• Truck owners: Cyclists who own a pickup truck should get a tailgate pad, like the RaceFace T2 Tailgate Pad L/XL, $199. They are easy to load, they secure to the tailgate, and they’re inexpensive. They also allow you to carry bikes if you are using your hitch to tow a trailer. But otherwise, a hitch-mounted platform is the way to go. 

  • Choose reflectors: No matter what you choose, the rack and/or the bikes are likely to partially obscure reflectors or lights on the car. It’s smart to choose a rack that has reflectors on it; otherwise, put reflective tape on the rack yourself. 

We will soon post detailed looks at the various racks that we purchased. For now, let’s go through the pros and cons for each type to help identify what will work best for you.

A hitch-mounted platform rack from Küat on a Jeep Wagoneer.

Photo: John Powers/Consumer Reports

The Different Types of Bike Racks and Carriers

Hitch-Mounted Platform Racks


  • Relatively easy to load bikes on because these racks are lower to the ground. 

  • Bikes typically mount more securely than with the hanging-rack style, with less chance of the bikes shifting during travel.

  • Bike weight is on the shock-absorbing tires, not on the bike’s top tube as with a hanging rack.

  • It’s easy to install the rack on your vehicle—just slide it into your vehicle’s hitch and secure it with a bolt.

  • Bikes attach to the rack securely regardless of the bike’s frame style.

  • Some racks include integrated cable locks to deter bike theft.


  • You’ll have to install a hitch if your vehicle doesn’t have one.

  • You need to make sure the size of your vehicle’s hitch receiver matches that of the rack you’re buying. 

  • A hitch rack won’t work if you also need to tow a trailer—for instance, to take a boat on vacation.

  • The rack and/or the bikes on the rack may interfere with opening an SUV’s liftgate or a car’s trunk lid. 

  • A rack full of bicycles is likely to greatly diminish the view through your vehicle’s backup camera.

  • Some wide-tire mountain bikes, like “fat tire” bikes, might not fit securely into the tire trays. Make sure to check the specs of the carrier before purchasing. 

A hitch-mounted hanging rack from Yakima on a Cadillac Escalade.

Photo: John Powers/Consumer Reports

Hitch-Mounted Hanging Racks


  • Lower loading height than a roof rack. 

  • Relatively easy to install the rack on your vehicle—just slide it into your vehicle’s hitch and secure it with a bolt.

  • Capable of carrying multiple bikes.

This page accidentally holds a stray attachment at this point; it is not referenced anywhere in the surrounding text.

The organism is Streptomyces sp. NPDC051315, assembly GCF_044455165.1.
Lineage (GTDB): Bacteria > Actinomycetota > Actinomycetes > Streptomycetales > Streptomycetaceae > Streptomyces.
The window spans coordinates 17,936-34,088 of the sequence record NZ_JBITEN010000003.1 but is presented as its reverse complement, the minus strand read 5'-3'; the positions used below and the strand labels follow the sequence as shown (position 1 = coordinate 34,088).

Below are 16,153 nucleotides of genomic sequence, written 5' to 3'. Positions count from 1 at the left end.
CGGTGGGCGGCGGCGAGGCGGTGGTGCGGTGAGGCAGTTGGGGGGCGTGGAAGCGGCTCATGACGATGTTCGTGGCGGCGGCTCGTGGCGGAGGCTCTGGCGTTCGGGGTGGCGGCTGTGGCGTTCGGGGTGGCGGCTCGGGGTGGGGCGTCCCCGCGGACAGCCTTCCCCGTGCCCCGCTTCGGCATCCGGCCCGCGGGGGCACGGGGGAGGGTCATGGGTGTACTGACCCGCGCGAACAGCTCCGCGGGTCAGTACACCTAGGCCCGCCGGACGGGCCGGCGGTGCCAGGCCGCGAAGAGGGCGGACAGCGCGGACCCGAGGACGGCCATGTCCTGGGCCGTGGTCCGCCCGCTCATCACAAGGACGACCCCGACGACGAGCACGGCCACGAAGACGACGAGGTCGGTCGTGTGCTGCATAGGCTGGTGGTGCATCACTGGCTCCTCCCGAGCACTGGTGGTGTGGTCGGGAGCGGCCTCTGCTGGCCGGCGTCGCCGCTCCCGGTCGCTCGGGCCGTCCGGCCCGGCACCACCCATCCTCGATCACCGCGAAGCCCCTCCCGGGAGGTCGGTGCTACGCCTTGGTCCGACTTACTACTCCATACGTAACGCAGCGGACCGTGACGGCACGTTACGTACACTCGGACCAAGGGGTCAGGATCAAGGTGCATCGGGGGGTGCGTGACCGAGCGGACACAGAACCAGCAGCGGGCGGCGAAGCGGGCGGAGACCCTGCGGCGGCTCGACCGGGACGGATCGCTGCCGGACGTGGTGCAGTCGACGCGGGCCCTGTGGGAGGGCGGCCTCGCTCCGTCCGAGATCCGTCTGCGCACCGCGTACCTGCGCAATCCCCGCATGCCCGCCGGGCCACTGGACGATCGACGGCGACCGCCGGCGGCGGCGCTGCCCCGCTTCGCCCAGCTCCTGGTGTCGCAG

• Some racks include integrated cable locks to deter bike theft.


  • A bike’s frame could get scratched because the main mounting point to the rack is the underneath portion of the bicycle’s top tube. This could also cause damage to a carbon frame.

  • Bikes typically aren’t as sturdily mounted to the rack as with a platform model. 

  • The rack and/or the bikes on the rack may interfere with opening the SUV’s tailgate or a car’s trunk lid.

  • Bike wheels will spin in the wind as you’re driving unless they are secured with bungee cords; if a bike’s rear wheel spins, its pedals could bang into another bike and damage it.

  • Certain bicycle frame designs—in particular, some full-suspension mountain bikes with heavily angled top tubes—are extremely difficult or impossible to mount.

A pickup-truck tailgate pad from RaceFace shown on a Ford Maverick.

Photo: John Powers/Consumer Reports

Pickup Truck Tailgate Pads


  • Simplest and quickest bike-loading. Ever.

  • Can carry five to seven bikes without taking any wheels off.

  • It’s relatively simple to install the pad on the truck’s tailgate. 

  • Pad doesn’t stick out off the back of the truck like a hitch-mounted rack.

  • Less expensive than most hitch racks and roof racks. 


  • Some pads might block part or all of a truck’s backup camera view, depending on the design of the pad and the location of the truck’s camera.

  • It might take two people to thread the pad’s mounting straps under the tailgate.

  • The rear sections of the bikes in the bed are close together, with a potential for parts to get scratched. 

  • Requires a tall lift to get the bike over the tailgate and into the bed.

  • Road bikes may tilt to one side during transport.

  • Bikes are unsecured unless you lock them together with an additional cable lock.

Roof-Mounted Racks


  • Bikes and rack don’t interfere with opening an SUV’s liftgate or a car’s trunk lid. 

  • Both the rack and the bikes can be easily locked to the vehicle. 

  • Doesn’t block your vehicle’s backup camera.

  • Your vehicle doesn’t need to have a hitch.

  • A roof rack doesn’t add any length to your vehicle.


  • Significantly reduces fuel economy, even when the rack is empty.

  • It’s a tall lift to put bikes on the roof, especially with SUVs. 

  • It is typically a bit more complicated to install a roof rack on your vehicle than other forms of racks.

  • They can potentially scratch the paint where the rack attaches to the vehicle, depending on the design and whether the vehicle has built-in roof rails.

  • Just about every cyclist has a story about someone ramming their bikes into the roof of a garage or a parking structure.